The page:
Pole to Pole

Space ColonyThe end-cap was shaped like a five-petalled rose, stretching from the searing heat of the central sun-line, into a great metal embrace that hugged the patchwork green of farmland and the compact conurbations of Ross Cylinder’s inner skin.

The sun-line used vast magnets to haul plasma, heated to incandescence by an array of mirrors outside of the Cylinder, from one end-cap to the other, providing light and heat and all the right sorts of radiation to its inhabitants.

The fliers huddled in a jump-off area within the end-cap, just inside the micro-gee mark. It was close enough to the sun-line for it to be quite balmy.

“I’m going to run through the safety stuff,” said a race official. Somebody groaned. She ignored the sound. “Wings to ride the thermals outwards,” she said. “Electromagnets to pull you back in towards the sun-line. If you touch the sun-line, you’ll get burned.” At this, somebody else made a sizzling sound with their lips. “Please pay attention,” she snapped.

“If you get too far out on a thermal, you may have trouble getting back in again. The security folks have said they’ll try to get a drone out to anyone in that situation, but they can’t make promises. Your best bet is to try to gain as much rotational velocity as possible, so that you don’t get a nasty road rash when you hit the ground.”

She raised a finger in the air. “The rules of the race are simple. End-cap to end-cap and back again. First person to get back here wins.”

The Ross Cylinder was ten kilometres in length, so that meant that the race was twenty kilometres in total. The fliers had to tack back-and-forth, pulling inwards with their magnets and then surfing the air thermals outwards though, so the actual distance was rather longer. The record to date was just under an hour.

The race official blew her whistle, and the fliers threw themselves outwards using both grab bars and each other for leverage.


Fii was on the inward tack, her electromagnet on full throttle, when she spotted another racer far too close to the sun-line. She checked the temperature on her head’s-up display. Forty degrees Celsius. Already too hot for comfort.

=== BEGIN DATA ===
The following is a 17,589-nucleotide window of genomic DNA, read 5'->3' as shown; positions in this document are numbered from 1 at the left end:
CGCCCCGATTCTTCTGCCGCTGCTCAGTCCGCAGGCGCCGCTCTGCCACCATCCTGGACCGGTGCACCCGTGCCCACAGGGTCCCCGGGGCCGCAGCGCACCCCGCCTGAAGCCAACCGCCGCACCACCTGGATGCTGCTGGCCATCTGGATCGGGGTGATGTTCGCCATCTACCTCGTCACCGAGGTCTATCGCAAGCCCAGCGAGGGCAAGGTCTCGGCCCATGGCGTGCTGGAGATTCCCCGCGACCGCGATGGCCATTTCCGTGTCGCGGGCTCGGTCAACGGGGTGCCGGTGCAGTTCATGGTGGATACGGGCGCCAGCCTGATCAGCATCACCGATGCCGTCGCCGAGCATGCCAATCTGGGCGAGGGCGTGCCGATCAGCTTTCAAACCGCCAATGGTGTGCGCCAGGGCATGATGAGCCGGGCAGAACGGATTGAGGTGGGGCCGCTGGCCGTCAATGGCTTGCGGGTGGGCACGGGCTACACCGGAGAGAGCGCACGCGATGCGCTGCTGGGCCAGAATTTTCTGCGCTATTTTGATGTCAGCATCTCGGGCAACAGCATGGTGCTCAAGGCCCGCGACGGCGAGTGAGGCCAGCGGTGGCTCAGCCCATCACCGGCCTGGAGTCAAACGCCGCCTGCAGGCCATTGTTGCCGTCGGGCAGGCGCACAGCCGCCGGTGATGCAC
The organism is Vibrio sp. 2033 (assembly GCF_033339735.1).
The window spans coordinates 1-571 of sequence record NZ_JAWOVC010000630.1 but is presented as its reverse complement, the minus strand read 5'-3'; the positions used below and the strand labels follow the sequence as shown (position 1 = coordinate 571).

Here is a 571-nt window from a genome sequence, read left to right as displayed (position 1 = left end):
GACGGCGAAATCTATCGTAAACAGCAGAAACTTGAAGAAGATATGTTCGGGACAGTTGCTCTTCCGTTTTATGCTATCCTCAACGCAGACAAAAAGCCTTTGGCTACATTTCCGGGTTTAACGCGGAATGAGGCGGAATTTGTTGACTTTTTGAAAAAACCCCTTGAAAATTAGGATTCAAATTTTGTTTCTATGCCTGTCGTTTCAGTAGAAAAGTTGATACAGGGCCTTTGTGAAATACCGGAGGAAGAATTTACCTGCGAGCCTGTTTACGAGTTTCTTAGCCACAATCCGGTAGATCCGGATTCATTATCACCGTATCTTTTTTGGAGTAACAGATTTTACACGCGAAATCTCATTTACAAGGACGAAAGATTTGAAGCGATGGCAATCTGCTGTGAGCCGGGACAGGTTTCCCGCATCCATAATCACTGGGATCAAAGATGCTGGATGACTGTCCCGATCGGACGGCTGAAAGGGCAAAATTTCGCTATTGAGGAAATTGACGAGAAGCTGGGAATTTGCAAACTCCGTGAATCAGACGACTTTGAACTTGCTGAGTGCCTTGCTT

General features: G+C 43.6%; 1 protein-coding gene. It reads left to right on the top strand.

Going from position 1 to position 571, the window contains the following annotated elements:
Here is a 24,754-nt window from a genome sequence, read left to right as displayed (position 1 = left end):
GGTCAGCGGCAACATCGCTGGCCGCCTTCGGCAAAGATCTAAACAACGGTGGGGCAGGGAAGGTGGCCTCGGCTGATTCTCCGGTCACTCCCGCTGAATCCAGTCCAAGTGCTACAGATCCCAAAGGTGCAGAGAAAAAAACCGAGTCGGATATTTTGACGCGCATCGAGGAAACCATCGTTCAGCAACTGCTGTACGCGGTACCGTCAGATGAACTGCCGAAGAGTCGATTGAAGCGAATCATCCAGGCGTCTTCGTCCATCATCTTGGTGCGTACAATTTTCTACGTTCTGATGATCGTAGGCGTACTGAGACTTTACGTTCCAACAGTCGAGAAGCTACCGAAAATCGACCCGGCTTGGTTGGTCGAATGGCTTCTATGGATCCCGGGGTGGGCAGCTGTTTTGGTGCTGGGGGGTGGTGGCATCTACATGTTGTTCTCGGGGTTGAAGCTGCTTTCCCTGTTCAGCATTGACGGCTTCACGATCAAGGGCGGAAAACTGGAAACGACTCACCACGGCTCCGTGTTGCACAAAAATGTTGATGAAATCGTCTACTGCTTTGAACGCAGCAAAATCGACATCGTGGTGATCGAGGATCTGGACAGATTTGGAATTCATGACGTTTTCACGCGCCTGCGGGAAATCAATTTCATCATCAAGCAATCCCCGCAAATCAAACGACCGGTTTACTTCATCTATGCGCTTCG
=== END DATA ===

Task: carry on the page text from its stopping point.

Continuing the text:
“Hey,” she said. “Are you crazy? You’re going to get a third-degree burn.”

The other racer was tumbling now.  Fii raised her hands above her head and dove inwards.

“My magnet is stuck on,” the other flier shouted. This was rare, but not completely unheard of. On closer inspection, what had looked like an uncontrolled tumble now resembled a frantic attempt to ride any possible thermal outwards, from where the other flier would most likely abandon their suit.

Fii hit her emergency beacon to alert emergency services, and then throttled back as she closed the gap.

“Dump the suit,” she said. “I’ll tow you out.” Conveniently, she had a cable on her utility belt.

“Can’t reach the buckle,” said the other flier. The idiot was wearing a light-weight racing suit. It required assistance to attach or detach the straps.

Fii checked her display again. Forty-five Celsius. They were only a couple of hundred meters from the sun-line, and closing far too fast.

“Grab the rope,” she said. “I’m going to try something.”

Two thick electrical cables ran from the ultra-capacitor nestled at the join of her wings, to the magnets at their edges. Fii yanked one of her cables loose and pulled the other flier in close, using the rope. She touched the live end of her cable to the other suit’s controller unit and issued the seldom used command to dump everything in the capacitor.

There was a loud snapping sound, and her display went dark.

“I have no power. What did you just do?”

“I fried both of our systems,” said Fii. She waved with her hand. “At least we’re not being pulled inwards any more.”

“What are we going to do now? My system is completely dead.”

“Well,” said Fii. “Let’s just surf the thermals out, and with some luck they’ll get a drone out to us in time.”

My entry in the Jan 2015 LinkedIn SF contest. Yes, it’s derivative. Every story about space habitats has a flying scene like this. I added a stock-standard safety warning like those from a laser tag arena, and added a few sparkly descriptive bits. I’m pretty sure I accidentally stole those from various places too, but I can’t recall precisely from where. Honest!